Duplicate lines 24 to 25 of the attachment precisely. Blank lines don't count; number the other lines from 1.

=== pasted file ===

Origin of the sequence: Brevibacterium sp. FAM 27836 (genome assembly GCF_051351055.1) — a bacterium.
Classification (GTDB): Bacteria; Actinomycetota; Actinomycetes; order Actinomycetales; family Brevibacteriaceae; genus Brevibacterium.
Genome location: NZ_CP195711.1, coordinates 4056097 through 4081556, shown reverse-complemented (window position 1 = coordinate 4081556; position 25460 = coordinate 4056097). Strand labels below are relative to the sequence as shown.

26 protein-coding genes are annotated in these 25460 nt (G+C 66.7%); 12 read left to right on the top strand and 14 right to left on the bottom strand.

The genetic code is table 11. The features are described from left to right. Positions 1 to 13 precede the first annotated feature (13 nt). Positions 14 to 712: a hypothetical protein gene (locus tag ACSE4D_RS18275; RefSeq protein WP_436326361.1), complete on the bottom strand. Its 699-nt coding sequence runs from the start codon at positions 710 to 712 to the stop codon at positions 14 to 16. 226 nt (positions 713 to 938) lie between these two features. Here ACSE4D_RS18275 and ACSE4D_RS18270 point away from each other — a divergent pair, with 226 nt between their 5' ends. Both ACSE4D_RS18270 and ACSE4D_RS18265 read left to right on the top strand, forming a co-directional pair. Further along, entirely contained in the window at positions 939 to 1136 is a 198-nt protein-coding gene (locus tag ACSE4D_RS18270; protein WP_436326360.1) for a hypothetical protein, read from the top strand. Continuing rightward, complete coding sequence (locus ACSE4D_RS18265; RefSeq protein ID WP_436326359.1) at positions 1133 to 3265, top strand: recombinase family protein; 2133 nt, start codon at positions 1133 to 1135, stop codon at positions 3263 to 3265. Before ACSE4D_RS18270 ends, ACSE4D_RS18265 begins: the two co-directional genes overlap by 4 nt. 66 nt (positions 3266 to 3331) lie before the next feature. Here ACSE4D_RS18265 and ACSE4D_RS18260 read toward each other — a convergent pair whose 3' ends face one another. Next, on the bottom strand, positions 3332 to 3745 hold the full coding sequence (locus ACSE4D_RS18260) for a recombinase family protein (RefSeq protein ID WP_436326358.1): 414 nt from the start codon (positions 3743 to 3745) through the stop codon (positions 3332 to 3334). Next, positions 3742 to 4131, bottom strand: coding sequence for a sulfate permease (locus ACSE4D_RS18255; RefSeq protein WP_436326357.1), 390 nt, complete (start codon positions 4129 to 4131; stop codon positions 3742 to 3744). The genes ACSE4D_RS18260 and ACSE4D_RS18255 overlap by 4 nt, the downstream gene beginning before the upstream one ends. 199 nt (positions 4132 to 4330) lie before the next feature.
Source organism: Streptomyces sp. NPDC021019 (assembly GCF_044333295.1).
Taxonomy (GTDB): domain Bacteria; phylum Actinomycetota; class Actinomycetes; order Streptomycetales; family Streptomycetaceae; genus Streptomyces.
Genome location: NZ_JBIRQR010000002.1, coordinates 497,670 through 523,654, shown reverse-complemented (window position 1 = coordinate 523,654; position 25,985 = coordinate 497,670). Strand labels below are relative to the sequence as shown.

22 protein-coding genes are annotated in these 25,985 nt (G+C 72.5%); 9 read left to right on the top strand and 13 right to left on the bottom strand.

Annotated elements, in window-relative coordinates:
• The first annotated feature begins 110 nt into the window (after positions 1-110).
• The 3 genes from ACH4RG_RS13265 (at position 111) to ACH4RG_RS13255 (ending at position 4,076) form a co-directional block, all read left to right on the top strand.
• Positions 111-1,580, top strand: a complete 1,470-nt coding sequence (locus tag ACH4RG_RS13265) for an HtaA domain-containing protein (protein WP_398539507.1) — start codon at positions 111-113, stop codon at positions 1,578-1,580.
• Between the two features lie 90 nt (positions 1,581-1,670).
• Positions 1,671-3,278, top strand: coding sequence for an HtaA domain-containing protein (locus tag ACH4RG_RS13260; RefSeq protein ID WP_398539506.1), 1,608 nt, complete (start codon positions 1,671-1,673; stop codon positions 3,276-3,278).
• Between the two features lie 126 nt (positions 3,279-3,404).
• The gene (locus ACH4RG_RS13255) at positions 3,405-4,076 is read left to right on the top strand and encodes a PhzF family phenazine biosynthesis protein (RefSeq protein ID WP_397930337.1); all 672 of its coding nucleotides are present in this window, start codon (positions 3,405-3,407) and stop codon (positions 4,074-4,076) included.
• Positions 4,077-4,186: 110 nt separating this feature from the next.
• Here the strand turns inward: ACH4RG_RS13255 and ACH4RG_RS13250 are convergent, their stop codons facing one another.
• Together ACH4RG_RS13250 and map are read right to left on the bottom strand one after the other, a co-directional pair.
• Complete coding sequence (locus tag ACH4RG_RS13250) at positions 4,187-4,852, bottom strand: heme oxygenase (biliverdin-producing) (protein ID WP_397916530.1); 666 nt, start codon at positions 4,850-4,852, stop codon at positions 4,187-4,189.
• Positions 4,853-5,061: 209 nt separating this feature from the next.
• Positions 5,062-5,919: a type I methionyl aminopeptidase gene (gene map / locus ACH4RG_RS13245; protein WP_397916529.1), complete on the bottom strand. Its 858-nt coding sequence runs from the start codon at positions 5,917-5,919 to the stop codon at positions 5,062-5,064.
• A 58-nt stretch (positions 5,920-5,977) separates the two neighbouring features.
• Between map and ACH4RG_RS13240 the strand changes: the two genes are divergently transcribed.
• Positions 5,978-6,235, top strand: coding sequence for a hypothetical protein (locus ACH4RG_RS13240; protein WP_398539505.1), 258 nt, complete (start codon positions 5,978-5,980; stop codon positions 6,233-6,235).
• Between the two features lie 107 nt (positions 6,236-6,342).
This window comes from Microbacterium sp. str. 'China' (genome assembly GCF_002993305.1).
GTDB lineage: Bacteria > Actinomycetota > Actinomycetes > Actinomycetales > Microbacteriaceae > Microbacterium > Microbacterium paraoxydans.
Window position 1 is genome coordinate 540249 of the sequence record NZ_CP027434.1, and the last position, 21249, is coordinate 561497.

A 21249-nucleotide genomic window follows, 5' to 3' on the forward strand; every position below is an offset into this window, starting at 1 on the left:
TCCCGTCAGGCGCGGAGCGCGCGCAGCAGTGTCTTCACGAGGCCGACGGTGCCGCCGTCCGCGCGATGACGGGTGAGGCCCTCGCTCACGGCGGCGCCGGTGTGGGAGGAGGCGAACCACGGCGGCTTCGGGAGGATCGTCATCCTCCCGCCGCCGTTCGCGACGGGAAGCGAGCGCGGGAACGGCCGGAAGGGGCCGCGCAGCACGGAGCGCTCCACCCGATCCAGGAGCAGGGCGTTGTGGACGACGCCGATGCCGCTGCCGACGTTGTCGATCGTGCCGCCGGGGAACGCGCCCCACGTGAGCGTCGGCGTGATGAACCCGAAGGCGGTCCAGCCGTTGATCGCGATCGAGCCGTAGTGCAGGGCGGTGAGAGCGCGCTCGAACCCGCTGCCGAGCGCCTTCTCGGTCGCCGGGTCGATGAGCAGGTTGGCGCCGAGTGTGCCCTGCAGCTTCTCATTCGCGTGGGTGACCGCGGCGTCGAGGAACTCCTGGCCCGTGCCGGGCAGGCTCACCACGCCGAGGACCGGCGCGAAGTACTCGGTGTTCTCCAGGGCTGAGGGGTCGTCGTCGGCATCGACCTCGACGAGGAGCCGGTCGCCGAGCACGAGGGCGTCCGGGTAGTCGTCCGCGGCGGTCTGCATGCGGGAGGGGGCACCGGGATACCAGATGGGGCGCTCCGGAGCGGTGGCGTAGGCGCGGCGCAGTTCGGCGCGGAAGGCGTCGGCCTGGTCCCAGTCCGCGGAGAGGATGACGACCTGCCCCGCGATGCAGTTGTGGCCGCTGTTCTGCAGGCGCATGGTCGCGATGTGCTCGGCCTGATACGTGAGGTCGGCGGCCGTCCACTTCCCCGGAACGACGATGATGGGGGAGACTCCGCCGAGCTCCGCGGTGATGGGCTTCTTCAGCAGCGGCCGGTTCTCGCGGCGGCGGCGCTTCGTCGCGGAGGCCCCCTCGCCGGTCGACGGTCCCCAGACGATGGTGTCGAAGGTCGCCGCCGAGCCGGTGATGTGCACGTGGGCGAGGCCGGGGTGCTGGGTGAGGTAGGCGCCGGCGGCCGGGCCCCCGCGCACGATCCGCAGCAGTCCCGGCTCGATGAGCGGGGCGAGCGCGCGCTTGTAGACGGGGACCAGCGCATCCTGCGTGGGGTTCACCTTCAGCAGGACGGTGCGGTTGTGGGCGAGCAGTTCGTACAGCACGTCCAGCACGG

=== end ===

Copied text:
• A 58-nt stretch (positions 5,920-5,977) separates the two neighbouring features.
• Between map and ACH4RG_RS13240 the strand changes: the two genes are divergently transcribed.